Alisha Backus, a 2014 graduate of Barry University School of Law, has an inspiring passion for her work representing people accused of crimes. When she was younger, she experienced the ugly side of our justice system as a victim of domestic violence. While this understandably causes others choose a different path, it helps her suss out reliable information from not only victims, but her clients too.

This episode is hosted by Kimber Russell. It's sponsored by LSAC, the Law School Admission Council.

Apr 15, 2019

Deepan Patel, a 2013 graduate of FSU College of Law, explains his role at the IRS. While the IRS has many types of lawyers, he focuses on business taxpayer guidance, which ensures certainty for businesses making major decisions. He describes how he got into tax, where his career might go, and trade-offs between government and private practice.

This episode is hosted by Derek Tokaz, a former lawyer and academic writing instructor at American University. It's sponsored by LSAC, the Law School Admission Council.

Jun 6, 2016

When most people are injured in car wrecks or at work, they can't afford to pay a lawyer an hourly fee out of pocket to win their case against a large corporation or their insurance company. That's why attorneys for the plaintiffs in these lawsuits use a contingency fee, which pays the lawyer about a third of the total settlement or verdict -- but only if the plaintiff wins. That amount covers the work done by the lawyers, and compensates them for the risk of no payout.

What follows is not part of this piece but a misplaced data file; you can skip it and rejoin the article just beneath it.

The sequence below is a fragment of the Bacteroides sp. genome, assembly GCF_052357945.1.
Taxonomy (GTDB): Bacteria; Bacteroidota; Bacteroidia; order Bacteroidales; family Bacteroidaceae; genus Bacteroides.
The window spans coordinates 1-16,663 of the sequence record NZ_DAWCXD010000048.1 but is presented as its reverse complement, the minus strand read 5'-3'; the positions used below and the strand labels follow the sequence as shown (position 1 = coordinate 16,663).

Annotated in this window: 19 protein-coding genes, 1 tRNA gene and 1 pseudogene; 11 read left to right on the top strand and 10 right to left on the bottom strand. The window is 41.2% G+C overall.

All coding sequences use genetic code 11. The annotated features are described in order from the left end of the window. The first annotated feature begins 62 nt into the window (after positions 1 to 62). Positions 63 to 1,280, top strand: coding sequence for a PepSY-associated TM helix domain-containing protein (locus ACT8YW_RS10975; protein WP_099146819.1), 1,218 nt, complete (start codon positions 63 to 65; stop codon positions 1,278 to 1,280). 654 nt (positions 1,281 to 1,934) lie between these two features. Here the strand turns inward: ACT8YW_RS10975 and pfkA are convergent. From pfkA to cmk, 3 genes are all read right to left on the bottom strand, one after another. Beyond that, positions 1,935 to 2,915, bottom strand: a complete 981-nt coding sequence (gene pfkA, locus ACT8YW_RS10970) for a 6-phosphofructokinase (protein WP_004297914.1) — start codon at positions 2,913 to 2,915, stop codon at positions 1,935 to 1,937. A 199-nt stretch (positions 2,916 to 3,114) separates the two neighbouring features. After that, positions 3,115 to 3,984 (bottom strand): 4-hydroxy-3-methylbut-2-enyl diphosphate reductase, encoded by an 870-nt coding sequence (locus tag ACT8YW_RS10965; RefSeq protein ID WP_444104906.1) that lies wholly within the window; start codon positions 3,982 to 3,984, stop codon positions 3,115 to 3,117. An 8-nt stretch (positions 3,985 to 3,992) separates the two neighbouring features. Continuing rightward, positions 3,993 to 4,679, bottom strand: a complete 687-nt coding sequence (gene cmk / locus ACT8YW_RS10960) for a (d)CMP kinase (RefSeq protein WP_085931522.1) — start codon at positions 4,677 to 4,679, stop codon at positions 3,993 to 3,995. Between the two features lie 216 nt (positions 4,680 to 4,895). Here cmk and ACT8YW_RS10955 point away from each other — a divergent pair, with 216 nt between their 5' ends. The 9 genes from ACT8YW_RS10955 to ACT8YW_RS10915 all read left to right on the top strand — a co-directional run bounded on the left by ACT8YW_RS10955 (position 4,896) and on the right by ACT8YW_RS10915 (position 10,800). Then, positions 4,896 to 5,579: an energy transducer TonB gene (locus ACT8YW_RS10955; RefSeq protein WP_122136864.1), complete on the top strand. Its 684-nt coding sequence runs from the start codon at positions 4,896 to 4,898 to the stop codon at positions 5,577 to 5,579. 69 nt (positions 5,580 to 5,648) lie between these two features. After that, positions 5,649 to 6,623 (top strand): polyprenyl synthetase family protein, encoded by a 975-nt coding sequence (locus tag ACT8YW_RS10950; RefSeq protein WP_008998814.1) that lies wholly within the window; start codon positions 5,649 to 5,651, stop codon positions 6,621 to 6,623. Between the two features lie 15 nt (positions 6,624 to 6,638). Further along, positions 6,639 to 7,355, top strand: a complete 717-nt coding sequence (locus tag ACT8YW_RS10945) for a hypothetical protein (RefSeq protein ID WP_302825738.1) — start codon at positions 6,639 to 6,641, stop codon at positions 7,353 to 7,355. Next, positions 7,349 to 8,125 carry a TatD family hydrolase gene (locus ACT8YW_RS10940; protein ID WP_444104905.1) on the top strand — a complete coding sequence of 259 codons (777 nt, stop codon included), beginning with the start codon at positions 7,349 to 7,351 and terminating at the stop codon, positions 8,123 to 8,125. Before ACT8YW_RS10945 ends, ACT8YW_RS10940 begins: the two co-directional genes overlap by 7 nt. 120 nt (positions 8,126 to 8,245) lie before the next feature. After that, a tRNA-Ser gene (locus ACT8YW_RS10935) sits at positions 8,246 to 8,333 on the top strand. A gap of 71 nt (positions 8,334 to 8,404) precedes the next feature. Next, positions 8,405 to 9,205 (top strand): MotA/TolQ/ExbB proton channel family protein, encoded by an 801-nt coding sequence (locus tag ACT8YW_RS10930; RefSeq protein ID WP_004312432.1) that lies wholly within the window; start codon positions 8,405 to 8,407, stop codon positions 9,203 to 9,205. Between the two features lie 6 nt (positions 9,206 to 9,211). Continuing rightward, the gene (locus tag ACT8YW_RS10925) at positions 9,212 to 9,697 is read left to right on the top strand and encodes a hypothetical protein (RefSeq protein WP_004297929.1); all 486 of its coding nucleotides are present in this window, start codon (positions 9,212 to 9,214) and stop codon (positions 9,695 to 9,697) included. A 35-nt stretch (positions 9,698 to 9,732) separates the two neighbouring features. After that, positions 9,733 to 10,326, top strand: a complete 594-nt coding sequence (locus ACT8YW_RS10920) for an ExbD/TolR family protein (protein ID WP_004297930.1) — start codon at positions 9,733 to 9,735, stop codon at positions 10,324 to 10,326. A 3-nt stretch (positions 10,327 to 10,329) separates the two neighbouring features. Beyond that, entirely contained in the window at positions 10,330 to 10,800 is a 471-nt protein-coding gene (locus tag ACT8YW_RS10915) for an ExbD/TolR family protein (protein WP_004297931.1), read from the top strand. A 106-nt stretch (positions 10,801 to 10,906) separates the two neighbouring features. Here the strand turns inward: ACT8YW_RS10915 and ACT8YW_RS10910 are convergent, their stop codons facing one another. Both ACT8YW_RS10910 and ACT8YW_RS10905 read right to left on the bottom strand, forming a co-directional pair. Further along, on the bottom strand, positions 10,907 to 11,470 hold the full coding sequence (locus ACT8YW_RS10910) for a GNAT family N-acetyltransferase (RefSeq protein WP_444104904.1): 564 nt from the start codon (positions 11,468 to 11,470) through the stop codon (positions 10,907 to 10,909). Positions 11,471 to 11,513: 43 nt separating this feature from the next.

In this episode, Dan Minc, a 1977 graduate of Seton Hall School of Law, discusses how he managed to rise up to his firm's managing partner after starting there as a first-year lawyer. He also talks about how he builds his book of business and what he assesses when determining whether to take a client. After all, he's only paid if his client wins.